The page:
The computation graph in PyTorch
Our first examples won't be around speeding up the baseline, but will show one common, and not always obvious, situation that can cost you performance. In Chapter 3, Deep Learning with PyTorch, we discussed the way PyTorch calculates gradients: it builds the graph of all operations that you perform on tensors, and when you call the
backward() method of the final loss, all gradients in the model parameters are automatically calculated.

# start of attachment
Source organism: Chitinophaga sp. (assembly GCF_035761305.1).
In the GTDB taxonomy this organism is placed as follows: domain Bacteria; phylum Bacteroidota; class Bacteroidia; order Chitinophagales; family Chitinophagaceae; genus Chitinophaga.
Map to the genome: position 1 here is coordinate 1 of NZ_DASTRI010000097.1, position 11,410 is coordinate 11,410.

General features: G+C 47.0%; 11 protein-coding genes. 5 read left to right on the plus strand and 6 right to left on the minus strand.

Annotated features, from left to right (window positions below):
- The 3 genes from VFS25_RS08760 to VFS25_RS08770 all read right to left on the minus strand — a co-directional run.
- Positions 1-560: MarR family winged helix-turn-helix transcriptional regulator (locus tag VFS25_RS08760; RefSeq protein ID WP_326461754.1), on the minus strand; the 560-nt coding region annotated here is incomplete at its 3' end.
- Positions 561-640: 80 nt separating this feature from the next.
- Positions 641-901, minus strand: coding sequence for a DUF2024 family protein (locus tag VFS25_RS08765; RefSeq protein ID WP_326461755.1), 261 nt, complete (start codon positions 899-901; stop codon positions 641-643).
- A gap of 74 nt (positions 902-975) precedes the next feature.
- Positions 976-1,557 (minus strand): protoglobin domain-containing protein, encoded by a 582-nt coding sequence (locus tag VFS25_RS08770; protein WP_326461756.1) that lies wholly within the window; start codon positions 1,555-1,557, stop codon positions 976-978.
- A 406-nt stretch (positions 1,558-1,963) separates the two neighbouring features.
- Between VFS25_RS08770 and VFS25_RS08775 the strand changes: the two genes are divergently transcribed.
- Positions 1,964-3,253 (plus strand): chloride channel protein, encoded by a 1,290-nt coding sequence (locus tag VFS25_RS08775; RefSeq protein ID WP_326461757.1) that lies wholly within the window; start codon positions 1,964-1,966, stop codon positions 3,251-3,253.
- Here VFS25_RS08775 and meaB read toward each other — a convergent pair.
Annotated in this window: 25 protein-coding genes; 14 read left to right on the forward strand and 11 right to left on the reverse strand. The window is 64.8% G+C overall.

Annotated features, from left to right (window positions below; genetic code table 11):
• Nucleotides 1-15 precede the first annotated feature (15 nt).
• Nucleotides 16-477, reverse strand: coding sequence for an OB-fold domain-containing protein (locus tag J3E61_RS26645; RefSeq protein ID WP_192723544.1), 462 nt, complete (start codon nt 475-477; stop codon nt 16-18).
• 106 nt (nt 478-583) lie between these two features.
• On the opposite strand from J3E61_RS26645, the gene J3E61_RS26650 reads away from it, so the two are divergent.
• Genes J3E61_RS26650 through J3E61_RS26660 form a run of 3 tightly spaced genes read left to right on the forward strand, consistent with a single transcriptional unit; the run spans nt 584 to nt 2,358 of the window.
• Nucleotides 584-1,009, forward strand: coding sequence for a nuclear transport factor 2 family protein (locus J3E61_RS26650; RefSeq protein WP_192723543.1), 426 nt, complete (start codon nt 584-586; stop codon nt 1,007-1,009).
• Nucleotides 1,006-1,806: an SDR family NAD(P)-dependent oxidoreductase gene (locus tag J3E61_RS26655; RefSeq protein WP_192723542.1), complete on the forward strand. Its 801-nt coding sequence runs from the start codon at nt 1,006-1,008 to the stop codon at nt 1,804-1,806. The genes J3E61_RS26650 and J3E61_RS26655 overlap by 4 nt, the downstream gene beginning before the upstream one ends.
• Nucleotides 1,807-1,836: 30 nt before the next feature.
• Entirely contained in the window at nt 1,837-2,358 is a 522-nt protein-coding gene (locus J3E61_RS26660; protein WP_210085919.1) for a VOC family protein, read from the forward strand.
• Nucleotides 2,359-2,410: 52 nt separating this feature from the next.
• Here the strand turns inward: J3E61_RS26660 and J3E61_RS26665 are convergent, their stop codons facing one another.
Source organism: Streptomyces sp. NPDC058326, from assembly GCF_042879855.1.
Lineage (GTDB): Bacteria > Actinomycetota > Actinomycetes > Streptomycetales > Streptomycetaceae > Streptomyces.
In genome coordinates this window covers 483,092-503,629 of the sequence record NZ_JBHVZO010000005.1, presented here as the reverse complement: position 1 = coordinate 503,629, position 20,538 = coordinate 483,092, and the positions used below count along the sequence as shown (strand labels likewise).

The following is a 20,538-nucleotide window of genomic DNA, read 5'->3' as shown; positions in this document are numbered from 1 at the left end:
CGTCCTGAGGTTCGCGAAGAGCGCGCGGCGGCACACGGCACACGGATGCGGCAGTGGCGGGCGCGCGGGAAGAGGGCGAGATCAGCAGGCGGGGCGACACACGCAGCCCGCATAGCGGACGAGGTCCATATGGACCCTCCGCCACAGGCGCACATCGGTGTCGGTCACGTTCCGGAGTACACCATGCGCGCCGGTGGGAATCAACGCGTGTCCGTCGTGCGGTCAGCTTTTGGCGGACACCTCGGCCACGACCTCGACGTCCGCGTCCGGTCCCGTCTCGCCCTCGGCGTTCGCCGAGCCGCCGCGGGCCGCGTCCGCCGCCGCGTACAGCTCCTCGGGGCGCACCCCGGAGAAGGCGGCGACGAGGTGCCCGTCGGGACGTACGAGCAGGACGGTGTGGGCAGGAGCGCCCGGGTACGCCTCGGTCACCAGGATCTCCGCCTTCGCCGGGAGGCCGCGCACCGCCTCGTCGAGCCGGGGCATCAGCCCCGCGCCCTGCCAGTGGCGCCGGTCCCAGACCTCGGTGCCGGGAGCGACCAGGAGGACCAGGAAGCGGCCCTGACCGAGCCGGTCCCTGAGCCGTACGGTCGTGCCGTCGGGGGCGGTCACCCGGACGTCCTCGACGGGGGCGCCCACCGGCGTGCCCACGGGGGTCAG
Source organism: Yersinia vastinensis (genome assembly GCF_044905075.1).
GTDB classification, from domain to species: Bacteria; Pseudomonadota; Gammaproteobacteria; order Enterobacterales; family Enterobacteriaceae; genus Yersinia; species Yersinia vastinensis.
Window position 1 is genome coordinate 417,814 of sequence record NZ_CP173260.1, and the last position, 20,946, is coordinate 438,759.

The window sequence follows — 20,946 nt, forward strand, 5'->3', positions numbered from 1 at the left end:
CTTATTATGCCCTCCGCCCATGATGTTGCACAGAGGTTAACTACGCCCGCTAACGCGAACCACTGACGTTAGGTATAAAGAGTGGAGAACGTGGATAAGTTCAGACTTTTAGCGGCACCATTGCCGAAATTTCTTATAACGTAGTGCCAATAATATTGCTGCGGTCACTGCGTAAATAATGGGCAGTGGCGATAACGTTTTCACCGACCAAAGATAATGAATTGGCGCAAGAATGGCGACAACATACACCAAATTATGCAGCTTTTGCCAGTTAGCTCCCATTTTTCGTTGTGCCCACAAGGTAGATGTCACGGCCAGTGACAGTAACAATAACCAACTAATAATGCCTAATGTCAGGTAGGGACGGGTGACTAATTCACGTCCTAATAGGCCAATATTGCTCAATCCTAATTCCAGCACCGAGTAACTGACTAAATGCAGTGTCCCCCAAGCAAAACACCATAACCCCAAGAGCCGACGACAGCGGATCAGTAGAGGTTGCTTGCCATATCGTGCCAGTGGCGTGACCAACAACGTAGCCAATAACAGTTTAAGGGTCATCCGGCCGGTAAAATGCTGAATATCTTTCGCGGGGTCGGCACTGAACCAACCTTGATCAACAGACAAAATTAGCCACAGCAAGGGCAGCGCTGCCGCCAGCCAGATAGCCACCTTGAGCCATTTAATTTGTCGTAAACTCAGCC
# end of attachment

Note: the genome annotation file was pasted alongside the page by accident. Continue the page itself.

This works well, but RL code is normally much more complex than traditional supervised learning models, so the RL model that we are currently training is also being applied to get the actions that the agent needs to perform in the environment. The target network discussed in Chapter 6 makes it even more tricky. So, in DQN, a neural network (NN) is normally used in three different situations:
- When we want to calculate Q-values predicted by the network to get the loss in respect to reference Q-values approximated...